At Yuraygir, you can see some of the country’s most vulnerable native wildlife up close, such as squirrel gliders and eastern grass owls. See if you can spot a rufous bettong, a rarely-seen rabbit-sized marsupial also know as the rufous rat-kangaroo. Or even the shy Queensland blossom-bat, Australia’s smallest fruit bat. The threatened green and golden bell frog is one of the 25 amphibians within Yuraygir – likely to be found around swamps, lagoons and flood plains. Keep an eye out for coastal emus, once so prevalent and now, sadly an endangered species with fewer than 100 left in the park.

  • Wilsons Headland walking track The easy Wilsons Headland walking track is ideal for whale watching along the Clarence Coast. Starting at Boorkoom campground, the hiking track offers scenic coastal views.
  • Yuraygir coastal walk Hike the multi-day Yuraygir coastal walk on the Clarence Coast near Yamba. You’ll find loads of places for whale watching, snorkelling and swimming, with overnight stops at beach campgrounds.

Treasured culture

Coastal forests, Yuraygir National Park. Photo: Rob Cleary

The landscape of Yuraygir National Park has been, and remains, the Country of Aboriginal groups. Generations of Yaegl and Gumbaynggirr People camped, fished and held ceremonies here and numerous areas remain of strong spiritual significance to the Aboriginal community. Take the Freshwater Walk and view the most impressive pandanus palms - this important Gumbaynggirr ceremonial plant was used to weave neckbands, dillybags and baskets.

  • Brooms Head to Illaroo walking track Brooms Head to Illaroo walking track, part of Yuraygir coastal walk, is a hiking route with river crossings, beach walking, scenic coastal views and birdwatching opportunities.

Plants and animals protected in this park

Animals

  • An eastern ground parrot bird's green and yellow colouring camouflages it amongst grassland. Photo: Lachlan Hall © Lachlan Hall

    Eastern ground parrot (Pezoporus wallicus wallicus)

    The eastern ground parrot is a beautiful, ground-dwelling native bird that lives in low heathland habitat along the NSW North and South coasts and escarpments. It’s listed as a vulnerable species in NSW.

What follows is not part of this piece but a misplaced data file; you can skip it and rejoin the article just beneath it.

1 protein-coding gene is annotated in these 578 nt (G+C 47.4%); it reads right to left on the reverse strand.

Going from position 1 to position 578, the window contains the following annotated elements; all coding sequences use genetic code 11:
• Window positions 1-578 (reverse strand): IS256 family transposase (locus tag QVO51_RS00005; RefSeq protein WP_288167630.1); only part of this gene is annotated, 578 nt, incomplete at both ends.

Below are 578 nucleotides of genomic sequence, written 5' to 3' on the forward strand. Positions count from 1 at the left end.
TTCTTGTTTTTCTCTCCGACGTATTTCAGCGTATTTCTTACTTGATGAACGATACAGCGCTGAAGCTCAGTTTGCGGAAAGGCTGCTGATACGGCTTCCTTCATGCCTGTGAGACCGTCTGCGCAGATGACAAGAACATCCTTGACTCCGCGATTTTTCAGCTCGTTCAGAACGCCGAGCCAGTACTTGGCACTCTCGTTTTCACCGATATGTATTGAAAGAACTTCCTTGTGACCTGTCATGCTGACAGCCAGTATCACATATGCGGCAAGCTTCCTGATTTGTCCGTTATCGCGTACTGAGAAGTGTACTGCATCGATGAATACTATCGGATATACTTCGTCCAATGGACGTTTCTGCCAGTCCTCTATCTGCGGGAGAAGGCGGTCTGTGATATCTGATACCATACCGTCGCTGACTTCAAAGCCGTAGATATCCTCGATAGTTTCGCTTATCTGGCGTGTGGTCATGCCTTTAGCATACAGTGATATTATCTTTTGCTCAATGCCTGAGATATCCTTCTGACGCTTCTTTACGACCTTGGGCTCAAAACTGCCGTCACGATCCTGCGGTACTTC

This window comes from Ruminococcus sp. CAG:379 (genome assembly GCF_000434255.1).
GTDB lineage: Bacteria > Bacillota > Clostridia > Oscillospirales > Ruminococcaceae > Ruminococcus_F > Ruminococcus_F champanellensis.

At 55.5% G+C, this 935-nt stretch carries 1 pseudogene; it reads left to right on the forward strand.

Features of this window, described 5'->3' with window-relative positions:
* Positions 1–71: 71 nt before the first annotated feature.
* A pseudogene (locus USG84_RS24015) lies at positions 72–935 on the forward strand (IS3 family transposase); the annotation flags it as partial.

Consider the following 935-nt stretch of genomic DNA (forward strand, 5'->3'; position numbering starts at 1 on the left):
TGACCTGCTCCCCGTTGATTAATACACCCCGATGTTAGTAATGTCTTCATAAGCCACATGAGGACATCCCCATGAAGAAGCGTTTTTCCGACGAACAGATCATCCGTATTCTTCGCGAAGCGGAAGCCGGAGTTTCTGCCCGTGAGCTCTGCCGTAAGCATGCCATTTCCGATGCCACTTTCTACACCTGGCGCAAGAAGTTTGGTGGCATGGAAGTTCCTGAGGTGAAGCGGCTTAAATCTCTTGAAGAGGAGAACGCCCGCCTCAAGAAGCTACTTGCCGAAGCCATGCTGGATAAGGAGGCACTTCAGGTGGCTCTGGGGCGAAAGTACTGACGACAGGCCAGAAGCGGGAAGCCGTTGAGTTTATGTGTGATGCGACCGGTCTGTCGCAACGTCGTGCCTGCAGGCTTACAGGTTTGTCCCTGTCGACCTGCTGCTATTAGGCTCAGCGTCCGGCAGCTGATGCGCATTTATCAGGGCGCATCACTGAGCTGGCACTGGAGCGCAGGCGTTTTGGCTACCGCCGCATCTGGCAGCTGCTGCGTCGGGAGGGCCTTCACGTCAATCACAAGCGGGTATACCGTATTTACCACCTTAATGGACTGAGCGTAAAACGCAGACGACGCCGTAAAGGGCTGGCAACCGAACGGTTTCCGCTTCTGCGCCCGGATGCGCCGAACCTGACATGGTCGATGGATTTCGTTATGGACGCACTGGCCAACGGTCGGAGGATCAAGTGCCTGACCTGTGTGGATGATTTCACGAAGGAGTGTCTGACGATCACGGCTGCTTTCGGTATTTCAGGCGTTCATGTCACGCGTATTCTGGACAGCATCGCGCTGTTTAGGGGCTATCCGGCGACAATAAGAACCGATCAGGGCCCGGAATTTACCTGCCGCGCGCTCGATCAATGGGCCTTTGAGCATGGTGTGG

• White-bellied sea eagle. Photo: John Turbill

    White-bellied sea eagle (Haliaeetus leucogaster)

    White-bellied sea eagles can be easily identified by their white tail and dark grey wings. These raptors are often spotted cruising the coastal breezes throughout Australia, and make for some scenic bird watching. Powerful Australian birds of prey, they are known to mate for life, and return each year to the same nest to breed.

  • Yellow-tailed black cockatoo. Photo: Peter Sherratt

    Yellow-tailed black cockatoo (Calyptorhynchus funereus)

    The yellow-tailed black cockatoo is one of the largest species of parrot. With dusty-black plumage, they have a yellow tail and cheek patch. They’re easily spotted while bird watching, as they feed on seeds in native forests and pine plantations.

  • Emu, Paroo Darling National Park. Photo: John Spencer

    Emu (Dromaius novaehollandiae)

    The largest of Australian birds, the emu stands up to 2m high and is the second largest bird in the world, after the ostrich. Emus live in pairs or family groups. The male emu incubates and rears the young, which will stay with the adult emus for up to 2 years.

  • Brown-striped frog. Photo: Rosie Nicolai/OEH

    Brown-striped frog (Lymnastes peronii)

    One of the most common frogs found in Australia, the ground-dwelling brown-striped frog lives in ponds, dams and swamps along the east coast. Also known as the striped marsh frog, this amphibian grows to 6.5cm across and has a distinctive ‘tok’ call that can be heard all year round.

  • Five pelicans stand at the beach shore in Bundjalung National Park as the sun rises. Photo: Nick Cubbin © DPE

    Australian pelican (Pelecanus conspicillatus)

    The curious pelican is Australia’s largest flying bird and has the longest bill of any bird in the world. These Australian birds are found throughout Australian waterways and the pelican uses its throat pouch to trawl for fish. Pelicans breed all year round, congregating in large colonies on secluded beaches and islands.

Plants

  • Grass trees, Sugarloaf State Conservation Area. Photo: Michael Van Ewijk

    Grass tree (Xanthorrea spp.)

    An iconic part of the Australian landscape, the grass tree is widespread across eastern NSW. These Australian native plants have a thick fire-blackened trunk and long spiked leaves. They are found in heath and open forests across eastern NSW. The grass tree grows 1-5m in height and produces striking white-flowered spikes which grow up to 1m long.

Environments in this park

Education resources (1)